UNLESS HE is acquitted by a jury of all 14 counts on which he has been indicted, Mayor Marion Barry can be expected to face a sentencing judge in the next few months. Whether a plea bargain is reached or he is convicted by a jury, the question of a penalty will have to be addressed.

For defendants convicted of crimes that occurred before November 1987, sentencing was an event fraught with uncertainty and influenced by many factors not spelled out in the statute books. The most important of these were the identity and penal philosophy of the judge. Some judges were known to be lenient and more susceptible to arguments that a variety of mitigating factors, such as poverty or an unhappy childhood, should be taken into account. Others were soft on some kinds of crime -- white-collar, for example -- and tough on others. And in every courthouse there were always a handful of judges dubbed "Maximum John" or "Hard Time Jane" because of their reputations for severity. Dissatisfied defense lawyers could also complain that some judges were particularly hard on blacks, others unsympathetic to women or more favorably disposed toward the rich. Because the options available to judges were so broad and because no one was keeping track of what sentences were being meted out to similar defendants charged with identical crimes in different courtrooms, disparity, and therefore injustice, were widespread.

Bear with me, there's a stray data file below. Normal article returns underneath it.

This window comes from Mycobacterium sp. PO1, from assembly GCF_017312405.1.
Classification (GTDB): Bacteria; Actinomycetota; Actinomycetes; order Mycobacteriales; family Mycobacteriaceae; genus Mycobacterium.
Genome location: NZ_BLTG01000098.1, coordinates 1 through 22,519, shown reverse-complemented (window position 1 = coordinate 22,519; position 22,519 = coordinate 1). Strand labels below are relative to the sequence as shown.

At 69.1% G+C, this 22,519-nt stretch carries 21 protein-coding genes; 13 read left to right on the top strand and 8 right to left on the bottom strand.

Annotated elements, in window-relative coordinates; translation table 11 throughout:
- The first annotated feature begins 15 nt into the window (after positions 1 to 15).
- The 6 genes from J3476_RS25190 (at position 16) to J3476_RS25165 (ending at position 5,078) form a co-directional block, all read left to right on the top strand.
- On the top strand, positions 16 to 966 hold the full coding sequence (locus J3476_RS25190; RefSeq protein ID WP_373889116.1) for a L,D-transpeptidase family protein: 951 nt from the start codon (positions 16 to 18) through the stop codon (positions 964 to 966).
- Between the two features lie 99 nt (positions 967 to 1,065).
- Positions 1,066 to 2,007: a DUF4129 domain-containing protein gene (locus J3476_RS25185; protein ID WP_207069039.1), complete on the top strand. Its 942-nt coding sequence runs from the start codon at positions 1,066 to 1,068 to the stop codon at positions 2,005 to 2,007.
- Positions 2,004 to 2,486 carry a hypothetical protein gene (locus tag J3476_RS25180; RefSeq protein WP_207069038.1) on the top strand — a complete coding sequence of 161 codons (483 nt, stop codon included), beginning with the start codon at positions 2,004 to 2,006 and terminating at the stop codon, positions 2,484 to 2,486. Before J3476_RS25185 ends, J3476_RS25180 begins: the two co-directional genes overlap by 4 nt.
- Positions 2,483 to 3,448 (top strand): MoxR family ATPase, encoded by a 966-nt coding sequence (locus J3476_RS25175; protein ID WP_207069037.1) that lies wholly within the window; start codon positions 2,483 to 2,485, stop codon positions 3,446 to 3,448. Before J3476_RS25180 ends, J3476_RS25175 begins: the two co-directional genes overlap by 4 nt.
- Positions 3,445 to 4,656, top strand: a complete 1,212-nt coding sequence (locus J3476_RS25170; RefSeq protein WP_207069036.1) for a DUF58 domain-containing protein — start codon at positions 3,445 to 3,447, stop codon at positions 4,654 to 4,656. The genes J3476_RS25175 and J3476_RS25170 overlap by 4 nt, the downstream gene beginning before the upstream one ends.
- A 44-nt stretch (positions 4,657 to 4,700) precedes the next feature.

The adoption of sentencing guidelines has changed all that. These guidelines, now in force in all federal courts, narrow the range of penalties for specific offenses, take into account some testimony about the defendant's history and eliminate reference to others, and require a judge to impose a penalty determined by plotting these factors on a grid. Thus a college-educated white man with a record of one prior felony conviction who robs a bank in Des Moines and shoots a bystander will receive the same sentence as a poor black woman with the same record who commits those crimes in Baton Rouge.

Many judges don't like this system because it reduces their discretionary powers. Some attorneys claim that it makes plea bargaining more difficult, since a reduced sentence cannot be promised in exchange. But it cannot be said that guidelines are not predictable or fair. Both Mayor Barry and his attorneys know what they are bargaining for and what they will face if the defendant is convicted after trial. There will be no talk later of special treatment for the mayor because he is a powerful political figure. Because this phase of the case will be circumscribed by universal rules, there can be no claim of prejudice either for or against Mr. Barry. In that respect, certainly, the guidelines have fulfilled their promise and demonstrated their value.